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Creating Jobs In Haiti


U.S. Secretary of State Hillary Clinton, second left, Haitian Prime Minister Jean-Max Bellerive, center, and French Foreign Minister Kouchner, right, sign the memoranda of understanding regarding Haiti's recovery projects during a meeting at the InterCont

The U.S. and Haiti signed two Memoranda of Understanding that could dramatically improve the lives of thousands of Haitians.

Recognizing that Haiti's recovery from the disastrous January 12th earthquake will stagnate unless new job opportunities are created, the U.S. and Haiti signed two Memoranda of Understanding that could dramatically improve the lives of thousands of Haitians.

The first agreement, which was signed by the U.S., Haiti, and representatives of the Inter-American Development Bank, the International Finance Corporation and South Korea’s Sae-A Trading Company, will establish an industrial park and a garment manufacturing operation that has the potential to create more than 10,000 permanent jobs.

"And these are not just any jobs," said U.S. signatory Secretary of State Hillary Clinton:

"These are good jobs with fair pay that adhere to international labor standards. And the impact on Haiti’s economy has enormous potential for being significant and sending a message that Haiti is open for business again."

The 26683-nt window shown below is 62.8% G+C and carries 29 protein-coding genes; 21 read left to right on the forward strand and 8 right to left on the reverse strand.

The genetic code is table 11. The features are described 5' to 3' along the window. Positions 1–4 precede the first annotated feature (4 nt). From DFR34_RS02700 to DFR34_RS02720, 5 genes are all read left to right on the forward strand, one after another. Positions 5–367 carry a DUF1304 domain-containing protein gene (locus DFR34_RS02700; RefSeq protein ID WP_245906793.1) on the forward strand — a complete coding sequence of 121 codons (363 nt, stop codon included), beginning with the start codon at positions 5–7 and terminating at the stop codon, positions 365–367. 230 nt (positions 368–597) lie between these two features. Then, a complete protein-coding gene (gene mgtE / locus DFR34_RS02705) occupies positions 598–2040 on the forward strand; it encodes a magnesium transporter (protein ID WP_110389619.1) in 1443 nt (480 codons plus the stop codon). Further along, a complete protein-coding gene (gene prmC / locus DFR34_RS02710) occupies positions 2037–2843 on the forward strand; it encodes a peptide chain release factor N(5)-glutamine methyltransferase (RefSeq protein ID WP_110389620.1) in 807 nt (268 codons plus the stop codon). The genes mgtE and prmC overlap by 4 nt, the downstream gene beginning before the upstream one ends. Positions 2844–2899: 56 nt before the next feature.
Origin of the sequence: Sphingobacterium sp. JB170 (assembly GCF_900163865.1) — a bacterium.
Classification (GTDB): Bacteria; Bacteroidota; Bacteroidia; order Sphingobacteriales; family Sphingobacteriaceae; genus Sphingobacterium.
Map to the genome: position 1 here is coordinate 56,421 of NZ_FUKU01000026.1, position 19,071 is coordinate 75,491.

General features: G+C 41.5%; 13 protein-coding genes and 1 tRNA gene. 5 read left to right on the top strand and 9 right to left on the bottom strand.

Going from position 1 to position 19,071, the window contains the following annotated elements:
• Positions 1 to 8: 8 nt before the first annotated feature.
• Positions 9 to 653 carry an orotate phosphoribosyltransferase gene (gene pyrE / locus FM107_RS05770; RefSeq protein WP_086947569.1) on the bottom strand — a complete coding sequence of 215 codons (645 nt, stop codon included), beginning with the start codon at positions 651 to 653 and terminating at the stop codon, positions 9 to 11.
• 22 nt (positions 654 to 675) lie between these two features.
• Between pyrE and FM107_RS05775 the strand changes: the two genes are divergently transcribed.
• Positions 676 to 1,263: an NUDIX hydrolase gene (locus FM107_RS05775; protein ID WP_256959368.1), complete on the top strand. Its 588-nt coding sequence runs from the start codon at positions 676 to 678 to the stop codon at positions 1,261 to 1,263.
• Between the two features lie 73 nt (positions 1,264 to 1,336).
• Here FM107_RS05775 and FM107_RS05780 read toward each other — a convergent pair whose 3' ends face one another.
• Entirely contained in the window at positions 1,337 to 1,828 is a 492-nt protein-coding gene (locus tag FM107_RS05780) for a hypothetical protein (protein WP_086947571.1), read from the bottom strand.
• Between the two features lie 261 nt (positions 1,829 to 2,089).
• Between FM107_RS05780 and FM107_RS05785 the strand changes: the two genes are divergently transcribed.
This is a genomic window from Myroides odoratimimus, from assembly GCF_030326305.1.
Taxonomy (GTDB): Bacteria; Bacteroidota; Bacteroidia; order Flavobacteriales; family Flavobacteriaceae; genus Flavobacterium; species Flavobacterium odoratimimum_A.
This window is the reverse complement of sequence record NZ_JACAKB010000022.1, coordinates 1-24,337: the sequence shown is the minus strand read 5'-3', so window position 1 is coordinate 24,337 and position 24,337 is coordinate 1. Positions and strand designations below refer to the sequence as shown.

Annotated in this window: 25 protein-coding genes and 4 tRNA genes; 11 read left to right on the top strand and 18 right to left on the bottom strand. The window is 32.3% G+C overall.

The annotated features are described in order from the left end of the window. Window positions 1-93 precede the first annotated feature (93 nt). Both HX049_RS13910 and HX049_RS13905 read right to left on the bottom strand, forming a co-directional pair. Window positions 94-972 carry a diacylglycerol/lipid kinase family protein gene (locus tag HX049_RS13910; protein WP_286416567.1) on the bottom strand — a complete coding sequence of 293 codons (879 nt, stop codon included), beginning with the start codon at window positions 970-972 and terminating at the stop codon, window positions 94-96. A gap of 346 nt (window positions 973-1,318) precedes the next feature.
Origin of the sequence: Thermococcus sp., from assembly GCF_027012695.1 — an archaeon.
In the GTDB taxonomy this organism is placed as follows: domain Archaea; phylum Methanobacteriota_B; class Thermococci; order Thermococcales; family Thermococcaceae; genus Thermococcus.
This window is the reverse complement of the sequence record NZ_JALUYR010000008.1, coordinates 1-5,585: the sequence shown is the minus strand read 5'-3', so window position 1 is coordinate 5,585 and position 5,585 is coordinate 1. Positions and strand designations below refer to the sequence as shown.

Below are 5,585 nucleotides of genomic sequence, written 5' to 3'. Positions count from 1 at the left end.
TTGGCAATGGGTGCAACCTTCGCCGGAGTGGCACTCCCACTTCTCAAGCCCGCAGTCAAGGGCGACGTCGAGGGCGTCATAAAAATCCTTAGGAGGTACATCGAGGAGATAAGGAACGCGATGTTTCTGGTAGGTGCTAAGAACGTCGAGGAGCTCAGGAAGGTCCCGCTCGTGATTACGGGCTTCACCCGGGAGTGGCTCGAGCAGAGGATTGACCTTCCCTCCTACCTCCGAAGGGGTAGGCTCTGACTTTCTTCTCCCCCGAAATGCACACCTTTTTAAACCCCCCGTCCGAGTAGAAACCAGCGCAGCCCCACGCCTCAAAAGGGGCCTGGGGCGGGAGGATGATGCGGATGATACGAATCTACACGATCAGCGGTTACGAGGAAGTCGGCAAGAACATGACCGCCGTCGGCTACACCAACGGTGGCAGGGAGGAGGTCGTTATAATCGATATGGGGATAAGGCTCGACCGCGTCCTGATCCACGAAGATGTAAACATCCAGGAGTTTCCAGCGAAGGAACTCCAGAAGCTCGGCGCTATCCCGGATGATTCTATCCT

By signing the second agreement, the U.S. and France agree to each commit $25 million to help rebuild the University Hospital of Haiti, the central public hospital for Port-au-Prince which also serves as the country's main teaching hospital.

"In the wake of the terrible quake," said Secretary of State Clinton, "many spoke about the need, not only to rebuild what was lost, but to fundamentally re-imagine the Haitian landscape by building a stronger economy, better infrastructure, and a sturdier social system, not just in Port-au-Prince but nationwide."

The 2 newly-signed memoranda will support that effort, she said:

"They will encourage progress in 2 areas that are key to Haiti’s long-term recovery: creating jobs and providing a foundation for rebuilding the country’s health system."

"This work is important and there is no time to waste," said Secretary of State Clinton. "People are suffering. They need jobs, they need health care, they need us – their own government and the international community – to follow through on our promises and translate our good intentions to real concrete progress on the ground.

"We look forward to working with our partners in the private sector to leverage capital and create these jobs, and with them, the better lives that Haitians are seeking for themselves and their families."

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